Reflecting on our Nation’s History on the 8th Anniversary of Barack Obama’s Election as America’s First Black President

On November 4, 2008, then-Senator Barack Obama of Illinois defeated Senator John McCain of Arizona to become the 44th president of the United States, and the first African American to serve as president.

Whatever your views of his policies or 8-year presidency, it is worth taking note of this historic moment in our nation’s history.

At the time of our nation’s founding, there were about a half million African slaves in the United States, primarily in the south. Many of our nation’s founders – including Thomas Jefferson, George Washington, and James Madison – owned slaves. Though it’s also worth noting that many others – including John Jay, Benjamin Rush, Alexander Hamilton, and John Adams—did not.

The 1787 federal Constitution, while never mentioning the words slavery or slave, contains three key compromises on enumeration (three-fifths clause), slave trade, and fugitive slaves. Those clauses are as follows –

Three Fifths Clause 

“Representatives and direct Taxes shall be apportioned among the several States which may be included within this Union, according to their respective Numbers, which shall be determined by adding to the whole Number of free Persons, including those bound to Service for a Term of Years, and excluding Indians not taxed, three fifths of all other Persons.”

Slave Trade Clause 

“The Migration or Importation of such Persons as any of the States now existing shall think proper to admit, shall not be prohibited by the Congress prior to the Year one thousand eight hundred and eight, but a Tax or duty may be imposed on such Importation, not exceeding ten dollars for each Person.”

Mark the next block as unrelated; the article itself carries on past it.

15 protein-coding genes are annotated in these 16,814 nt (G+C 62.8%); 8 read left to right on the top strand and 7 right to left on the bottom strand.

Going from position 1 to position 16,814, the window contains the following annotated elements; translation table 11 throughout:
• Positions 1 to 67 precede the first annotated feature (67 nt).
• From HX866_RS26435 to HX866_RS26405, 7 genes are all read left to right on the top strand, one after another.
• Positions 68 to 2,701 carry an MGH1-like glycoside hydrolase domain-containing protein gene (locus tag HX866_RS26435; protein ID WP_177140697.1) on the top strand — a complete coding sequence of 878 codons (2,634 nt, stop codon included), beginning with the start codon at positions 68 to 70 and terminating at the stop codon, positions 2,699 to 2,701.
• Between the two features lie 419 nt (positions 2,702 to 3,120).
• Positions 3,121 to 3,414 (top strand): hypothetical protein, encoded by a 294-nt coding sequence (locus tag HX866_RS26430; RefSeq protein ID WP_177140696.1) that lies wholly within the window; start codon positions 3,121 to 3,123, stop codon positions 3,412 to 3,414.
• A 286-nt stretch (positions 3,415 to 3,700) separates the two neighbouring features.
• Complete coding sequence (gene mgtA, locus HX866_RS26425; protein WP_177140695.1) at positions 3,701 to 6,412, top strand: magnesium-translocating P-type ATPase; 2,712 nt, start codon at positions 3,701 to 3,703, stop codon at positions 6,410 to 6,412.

Fugitive Slave Clause

“No Person held to Service or Labour in one State, under the Laws thereof, escaping into another, shall, in Consequence of any Law or Regulation therein, be discharged from such Service or Labour, but shall be delivered up on Claim of the Party to whom such Service or Labour may be due.”

Over 600,000 Americans died during our nation’s bloody civil war, fought, in part, over the issue of slavery.

The 13th Amendment formally abolished slavery when it was ratified in 1865. The Amendment reads –


Neither slavery nor involuntary servitude, except as a punishment for crime whereof the party shall have been duly convicted, shall exist within the United States, or any place subject to their jurisdiction.


Congress shall have power to enforce this article by appropriate legislation.

The 14th Amendment, ratified in 1868, granted citizenship rights to former slaves and promised “equal protections of the laws.” The Amendment reads in relevant part –


All persons born or naturalized in the United States, and subject to the jurisdiction thereof, are citizens of the United States and of the State wherein they reside. No State shall make or enforce any law which shall abridge the privileges or immunities of citizens of the United States; nor shall any State deprive any person of life, liberty, or property, without due process of law; nor deny to any person within its jurisdiction the equal protection of the laws.

The Fifteenth Amendment, ratified in 1870, extended the franchise to black men. The amendment reads –


The right of citizens of the United States to vote shall not be denied or abridged by the United States or by any State on account of race, color, or previous condition of servitude.


The Congress shall have the power to enforce this article by appropriate legislation.

After Reconstruction ended, the era of Jim Crow began. It would take until the Civil Rights Movement of the 1960s and 70s for African Americans to receive more robust protection for their civil rights. The struggle for racial equality and civil rights continues to this day.

I was on the National Mall (with a group of mainly Republicans, it should be noted) the day President Obama was inaugurated in 2009. At that moment, at least amongst the group of thoughtful patriotic Americans I was with, politics didn’t matter. We were witnessing history and a moment that made all of us reflect on the words in our Constitution’s preamble – “We the People of the United States, in Order to form a more perfect Union…”

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